The struggle between leading and managing design

Some readers spotted my previous articles (here and here) being more about management than leadership of design. They were right.

I haven’t been (un)fortunate enough to have a role that just focused on one of those. That would be far easier in some ways. But, I don’t think i’d want a role that was on one side rather than the other.

That said. The different types and amount of effort and energy required for both is not to be underestimated. It’s a huge struggle.

Two sides of design leadership. Leadership and Management.

That’s confusing isn’t it? Yes. It is.

Design management usually seems focused on management of agencies and design process in organisations. You can find lots of useful stuff at the DMI for this. The edges are blurry, of course. But I don’t like calling the management of design and UX folks as design management because of this. It is management. But not design management in the wider understood parlance within our industry. Well done design industry. You’ve confused people again.

For me, there are some distinct difference between the management of a design team. And the leadership of design within an organisation.

Design leadership is more about shaping and selling the offer of design

Design leadership, outside of management, usually has to consider the following. Warning, this is never going to be exhaustive:

  • Driving and ensuring the quality of work
    That infamous creative / design director role
  • Developing clear design strategy
    Whether that’s a vision, principles, missions and initiatives for teams to work on. More of a strategist, visionary role combined with the realism of what the team can do to support it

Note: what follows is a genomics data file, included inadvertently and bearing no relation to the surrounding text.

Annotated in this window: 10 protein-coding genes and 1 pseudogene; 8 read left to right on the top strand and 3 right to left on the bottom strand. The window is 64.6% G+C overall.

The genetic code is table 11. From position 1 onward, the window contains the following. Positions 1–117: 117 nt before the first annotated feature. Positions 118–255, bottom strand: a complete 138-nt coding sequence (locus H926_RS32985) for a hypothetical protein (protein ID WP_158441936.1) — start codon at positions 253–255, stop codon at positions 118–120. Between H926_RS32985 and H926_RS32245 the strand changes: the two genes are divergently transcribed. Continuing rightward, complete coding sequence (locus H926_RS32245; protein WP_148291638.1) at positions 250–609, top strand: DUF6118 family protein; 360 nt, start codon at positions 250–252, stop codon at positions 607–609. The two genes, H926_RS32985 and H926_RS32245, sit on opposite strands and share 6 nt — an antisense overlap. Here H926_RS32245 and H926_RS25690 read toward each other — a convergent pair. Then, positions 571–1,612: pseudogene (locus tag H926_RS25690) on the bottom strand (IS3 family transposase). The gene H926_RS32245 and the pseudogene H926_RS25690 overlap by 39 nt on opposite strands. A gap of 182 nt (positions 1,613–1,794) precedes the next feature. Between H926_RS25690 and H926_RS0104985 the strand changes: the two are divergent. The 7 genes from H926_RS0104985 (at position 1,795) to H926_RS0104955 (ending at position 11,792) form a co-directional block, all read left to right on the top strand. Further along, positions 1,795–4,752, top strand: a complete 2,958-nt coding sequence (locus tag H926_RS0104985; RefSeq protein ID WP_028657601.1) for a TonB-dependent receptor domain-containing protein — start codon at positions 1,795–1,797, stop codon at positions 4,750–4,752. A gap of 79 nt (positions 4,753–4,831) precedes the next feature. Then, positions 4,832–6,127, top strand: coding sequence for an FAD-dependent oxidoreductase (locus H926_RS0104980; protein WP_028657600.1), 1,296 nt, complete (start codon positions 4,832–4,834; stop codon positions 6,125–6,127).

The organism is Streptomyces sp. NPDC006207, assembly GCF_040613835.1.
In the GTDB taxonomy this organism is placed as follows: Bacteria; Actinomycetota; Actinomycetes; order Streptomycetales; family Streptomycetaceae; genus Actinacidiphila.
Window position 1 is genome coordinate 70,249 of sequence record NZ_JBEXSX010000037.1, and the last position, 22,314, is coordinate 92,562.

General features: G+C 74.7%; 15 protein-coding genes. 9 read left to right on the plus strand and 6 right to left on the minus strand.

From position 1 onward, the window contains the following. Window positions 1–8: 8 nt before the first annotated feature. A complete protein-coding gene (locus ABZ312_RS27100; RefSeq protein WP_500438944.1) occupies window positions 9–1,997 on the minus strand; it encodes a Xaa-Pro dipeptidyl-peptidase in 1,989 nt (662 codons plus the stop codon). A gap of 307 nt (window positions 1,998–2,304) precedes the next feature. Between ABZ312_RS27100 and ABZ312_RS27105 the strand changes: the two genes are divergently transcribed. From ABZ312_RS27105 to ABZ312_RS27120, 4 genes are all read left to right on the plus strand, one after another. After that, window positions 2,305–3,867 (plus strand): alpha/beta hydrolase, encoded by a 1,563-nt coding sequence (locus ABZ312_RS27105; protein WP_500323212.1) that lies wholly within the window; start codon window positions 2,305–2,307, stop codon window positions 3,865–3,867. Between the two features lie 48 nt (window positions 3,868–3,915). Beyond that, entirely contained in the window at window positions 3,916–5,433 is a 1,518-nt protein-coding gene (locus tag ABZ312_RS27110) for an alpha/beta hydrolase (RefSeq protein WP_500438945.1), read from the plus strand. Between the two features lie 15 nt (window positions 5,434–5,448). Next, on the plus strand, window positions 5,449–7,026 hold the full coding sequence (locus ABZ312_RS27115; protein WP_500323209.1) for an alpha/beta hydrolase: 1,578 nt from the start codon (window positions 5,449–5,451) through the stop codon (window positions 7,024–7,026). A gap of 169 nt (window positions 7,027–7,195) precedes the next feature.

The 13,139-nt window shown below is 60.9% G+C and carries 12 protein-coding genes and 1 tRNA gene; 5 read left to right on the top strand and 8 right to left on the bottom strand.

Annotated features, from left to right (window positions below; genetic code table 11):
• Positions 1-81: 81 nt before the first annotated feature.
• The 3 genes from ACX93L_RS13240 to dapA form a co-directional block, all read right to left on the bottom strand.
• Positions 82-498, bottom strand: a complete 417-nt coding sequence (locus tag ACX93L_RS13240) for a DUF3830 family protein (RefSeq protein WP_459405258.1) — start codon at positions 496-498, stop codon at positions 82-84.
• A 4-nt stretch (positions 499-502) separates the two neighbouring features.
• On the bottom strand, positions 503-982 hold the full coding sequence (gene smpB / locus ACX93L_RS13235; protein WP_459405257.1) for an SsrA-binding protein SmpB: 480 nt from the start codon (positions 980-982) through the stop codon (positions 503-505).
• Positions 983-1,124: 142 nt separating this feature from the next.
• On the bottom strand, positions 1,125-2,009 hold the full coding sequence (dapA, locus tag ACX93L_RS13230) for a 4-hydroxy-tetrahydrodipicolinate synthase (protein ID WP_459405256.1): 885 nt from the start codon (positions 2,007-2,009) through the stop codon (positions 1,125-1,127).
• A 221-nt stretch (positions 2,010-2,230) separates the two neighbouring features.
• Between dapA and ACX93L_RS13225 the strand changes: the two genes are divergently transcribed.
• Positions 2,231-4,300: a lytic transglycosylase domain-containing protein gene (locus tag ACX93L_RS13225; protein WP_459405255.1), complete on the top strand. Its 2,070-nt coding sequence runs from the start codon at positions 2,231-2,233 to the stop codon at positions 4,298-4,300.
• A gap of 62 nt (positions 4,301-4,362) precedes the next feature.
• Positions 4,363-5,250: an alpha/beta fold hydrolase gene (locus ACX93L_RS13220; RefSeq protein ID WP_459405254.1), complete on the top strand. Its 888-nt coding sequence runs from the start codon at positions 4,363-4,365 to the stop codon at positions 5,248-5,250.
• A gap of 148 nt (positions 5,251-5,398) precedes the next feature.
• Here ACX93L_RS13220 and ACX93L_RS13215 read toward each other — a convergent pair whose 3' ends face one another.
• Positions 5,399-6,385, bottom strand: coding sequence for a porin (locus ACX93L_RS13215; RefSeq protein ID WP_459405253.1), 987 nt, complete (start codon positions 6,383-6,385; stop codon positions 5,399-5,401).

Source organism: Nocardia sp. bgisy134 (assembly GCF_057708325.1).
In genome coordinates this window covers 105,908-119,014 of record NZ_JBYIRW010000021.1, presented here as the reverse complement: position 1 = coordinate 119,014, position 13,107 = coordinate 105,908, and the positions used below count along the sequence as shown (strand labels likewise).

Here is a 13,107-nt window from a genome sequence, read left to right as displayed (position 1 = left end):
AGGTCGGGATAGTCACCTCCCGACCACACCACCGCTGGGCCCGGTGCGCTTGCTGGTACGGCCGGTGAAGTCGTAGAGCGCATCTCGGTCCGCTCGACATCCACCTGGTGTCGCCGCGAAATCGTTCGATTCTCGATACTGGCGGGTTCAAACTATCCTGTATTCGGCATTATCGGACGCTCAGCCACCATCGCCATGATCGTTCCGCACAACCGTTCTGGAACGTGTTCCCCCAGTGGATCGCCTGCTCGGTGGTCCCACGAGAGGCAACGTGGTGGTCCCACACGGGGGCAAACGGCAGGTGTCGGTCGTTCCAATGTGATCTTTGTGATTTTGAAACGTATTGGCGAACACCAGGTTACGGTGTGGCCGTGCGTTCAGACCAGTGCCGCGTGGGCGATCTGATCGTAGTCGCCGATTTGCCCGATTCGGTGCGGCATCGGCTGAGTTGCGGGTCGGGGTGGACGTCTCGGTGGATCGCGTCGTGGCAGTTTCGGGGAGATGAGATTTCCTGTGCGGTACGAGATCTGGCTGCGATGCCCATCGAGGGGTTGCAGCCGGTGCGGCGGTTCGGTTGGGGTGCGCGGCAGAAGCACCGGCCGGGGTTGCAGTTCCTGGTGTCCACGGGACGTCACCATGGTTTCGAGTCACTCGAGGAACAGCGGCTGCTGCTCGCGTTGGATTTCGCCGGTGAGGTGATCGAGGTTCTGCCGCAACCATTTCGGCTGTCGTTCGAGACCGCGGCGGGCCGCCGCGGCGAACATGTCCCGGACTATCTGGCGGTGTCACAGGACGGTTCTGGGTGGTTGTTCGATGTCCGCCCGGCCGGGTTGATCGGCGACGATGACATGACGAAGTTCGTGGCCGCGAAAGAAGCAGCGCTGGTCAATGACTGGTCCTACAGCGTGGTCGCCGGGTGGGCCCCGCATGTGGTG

• Focusing teams on delivery against the strategy and any outcomes from different stakeholders
  • Evangelising design and the team’s work within and beyond your organisation
    Doing the rounds across the business, on stage at conferences etc.
  • Tackling strategic projects

There are overlaps in the activities, roles and mindsets

At this year’s Leading Design conference, Peter Merholz talked about the roles of a design leader. Coach, Diplomat, Advocate and Architect. A nice way to describe different roles, or modes, that a design leader may have to work through.

For me, the coach is firmly in the realms of management. The advocate, more in the ‘leadership’ space.

But it’s the diplomat and architect roles (or modes) that are the more blurry. I think that’s where there is crossover.

To architect a team, and the processes people will follow. That requires an understanding of the team, its abilities and its potential. What you’d get from line management and the close rapport you should build with your team members. But also, it requires more of a vision, and managing upwards and across, not just down.